The Children’s Blood Foundation was established in 1952 to support the recent breakthroughs being made by Dr. Carl Smith. Dr Smith was a physician and researcher at New York Hospital in the 1940s who began a community outreach program to treat patients with Mediterranean anemia which we now call thalassemia. Through working with thalassemia patients and conducting research, Dr. Smith discovered a therapy that allowed affected children to receive frequent, regular transfusions on an outpatient basis instead of during lengthy hospitalizations. This revolutionary discovery changed the way chronically ill children with thalassemia and other types of blood disorders received treatment. The Children’s Blood Foundation was founded to encourage Dr. Smith’s work and support other important thalassemia and blood disorder research and care.
In 1997, New York Hospital and Presbyterian Hospital merged to become NewYork-Presbyterian Hospital/Weill Cornell Medicine. The world-renowned research at the Pediatric Division helped the hospital swiftly become one of the most comprehensive university hospitals in the world and, to this day, is consistently ranked among the top ten pediatric hospitals in the nation.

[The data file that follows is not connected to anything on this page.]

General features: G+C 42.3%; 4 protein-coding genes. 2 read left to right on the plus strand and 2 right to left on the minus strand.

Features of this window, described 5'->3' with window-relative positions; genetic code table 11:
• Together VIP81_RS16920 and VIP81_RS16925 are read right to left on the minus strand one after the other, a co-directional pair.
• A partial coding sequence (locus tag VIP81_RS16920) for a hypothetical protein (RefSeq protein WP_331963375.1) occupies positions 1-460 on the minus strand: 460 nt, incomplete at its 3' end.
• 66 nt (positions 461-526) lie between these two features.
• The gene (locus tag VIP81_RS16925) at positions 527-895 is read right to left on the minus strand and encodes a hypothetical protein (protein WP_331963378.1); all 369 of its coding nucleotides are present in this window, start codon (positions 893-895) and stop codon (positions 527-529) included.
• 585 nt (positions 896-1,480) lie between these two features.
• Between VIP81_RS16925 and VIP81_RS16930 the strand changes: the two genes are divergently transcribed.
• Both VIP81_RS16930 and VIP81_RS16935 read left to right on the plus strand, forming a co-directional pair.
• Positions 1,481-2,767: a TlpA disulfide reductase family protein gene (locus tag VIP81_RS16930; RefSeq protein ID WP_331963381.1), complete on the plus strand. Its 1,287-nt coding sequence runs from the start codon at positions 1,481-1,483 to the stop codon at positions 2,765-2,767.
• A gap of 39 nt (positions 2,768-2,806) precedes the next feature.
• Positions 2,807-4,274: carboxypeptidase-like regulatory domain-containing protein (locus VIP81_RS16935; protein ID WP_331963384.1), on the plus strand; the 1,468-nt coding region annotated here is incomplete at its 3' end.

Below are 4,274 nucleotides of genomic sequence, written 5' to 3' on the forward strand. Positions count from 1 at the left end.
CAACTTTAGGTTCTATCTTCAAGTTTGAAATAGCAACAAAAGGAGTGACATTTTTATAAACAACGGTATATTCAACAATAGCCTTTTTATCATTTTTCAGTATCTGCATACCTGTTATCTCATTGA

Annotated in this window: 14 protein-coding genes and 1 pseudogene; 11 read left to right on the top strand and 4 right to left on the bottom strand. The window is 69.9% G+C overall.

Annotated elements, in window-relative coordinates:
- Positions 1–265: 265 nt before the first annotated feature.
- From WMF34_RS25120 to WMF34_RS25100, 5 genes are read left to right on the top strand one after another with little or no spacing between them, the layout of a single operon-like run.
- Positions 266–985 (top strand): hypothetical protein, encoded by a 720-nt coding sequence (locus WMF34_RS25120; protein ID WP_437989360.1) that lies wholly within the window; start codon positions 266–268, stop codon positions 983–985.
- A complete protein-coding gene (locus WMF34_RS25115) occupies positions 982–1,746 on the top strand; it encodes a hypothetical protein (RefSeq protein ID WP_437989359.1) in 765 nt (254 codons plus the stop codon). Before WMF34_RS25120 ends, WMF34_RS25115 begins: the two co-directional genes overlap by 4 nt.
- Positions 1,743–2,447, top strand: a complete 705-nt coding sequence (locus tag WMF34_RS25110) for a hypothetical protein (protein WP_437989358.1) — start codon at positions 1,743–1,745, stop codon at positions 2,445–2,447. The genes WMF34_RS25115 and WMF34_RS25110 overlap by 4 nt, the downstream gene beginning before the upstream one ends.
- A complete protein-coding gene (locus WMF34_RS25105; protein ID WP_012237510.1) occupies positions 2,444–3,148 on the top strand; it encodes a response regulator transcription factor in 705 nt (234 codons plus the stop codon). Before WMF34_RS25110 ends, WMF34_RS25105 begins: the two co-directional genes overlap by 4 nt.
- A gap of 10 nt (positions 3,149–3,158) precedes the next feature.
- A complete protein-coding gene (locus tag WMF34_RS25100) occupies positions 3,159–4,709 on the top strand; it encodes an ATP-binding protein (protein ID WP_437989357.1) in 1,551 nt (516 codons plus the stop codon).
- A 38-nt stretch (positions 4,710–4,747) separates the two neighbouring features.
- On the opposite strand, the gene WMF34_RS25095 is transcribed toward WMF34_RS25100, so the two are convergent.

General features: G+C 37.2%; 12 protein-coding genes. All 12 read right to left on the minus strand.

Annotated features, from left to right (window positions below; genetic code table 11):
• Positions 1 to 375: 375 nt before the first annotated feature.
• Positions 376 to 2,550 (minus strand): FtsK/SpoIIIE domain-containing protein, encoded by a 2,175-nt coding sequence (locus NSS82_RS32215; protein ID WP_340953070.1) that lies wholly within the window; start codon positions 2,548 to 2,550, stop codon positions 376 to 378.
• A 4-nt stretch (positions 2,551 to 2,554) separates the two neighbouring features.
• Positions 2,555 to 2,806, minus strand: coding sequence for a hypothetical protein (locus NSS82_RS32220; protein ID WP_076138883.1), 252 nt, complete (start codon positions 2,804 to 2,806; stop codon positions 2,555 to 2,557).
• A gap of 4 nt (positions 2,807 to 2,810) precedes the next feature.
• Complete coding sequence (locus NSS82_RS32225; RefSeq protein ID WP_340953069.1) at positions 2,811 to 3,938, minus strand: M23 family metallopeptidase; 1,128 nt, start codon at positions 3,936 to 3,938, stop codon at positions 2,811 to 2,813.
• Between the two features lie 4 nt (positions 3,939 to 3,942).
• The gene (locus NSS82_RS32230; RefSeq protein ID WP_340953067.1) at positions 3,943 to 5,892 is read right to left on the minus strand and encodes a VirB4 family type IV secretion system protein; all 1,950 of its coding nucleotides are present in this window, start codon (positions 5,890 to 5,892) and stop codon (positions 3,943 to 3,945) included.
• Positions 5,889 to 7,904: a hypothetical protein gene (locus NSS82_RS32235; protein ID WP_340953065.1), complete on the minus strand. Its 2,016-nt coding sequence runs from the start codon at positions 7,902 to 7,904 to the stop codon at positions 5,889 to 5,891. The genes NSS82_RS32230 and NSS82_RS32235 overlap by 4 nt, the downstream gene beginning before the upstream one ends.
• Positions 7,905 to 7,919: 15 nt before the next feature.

In 2006, the Children’s Blood Foundation changed its name to the Children’s Cancer & Blood Foundation emphasizing its commitment to treat its entire patient population. Due to funding from the CCBF, the Pediatric Division is able to remain at the forefront of groundbreaking research and provide comprehensive clinical care to all of its patients.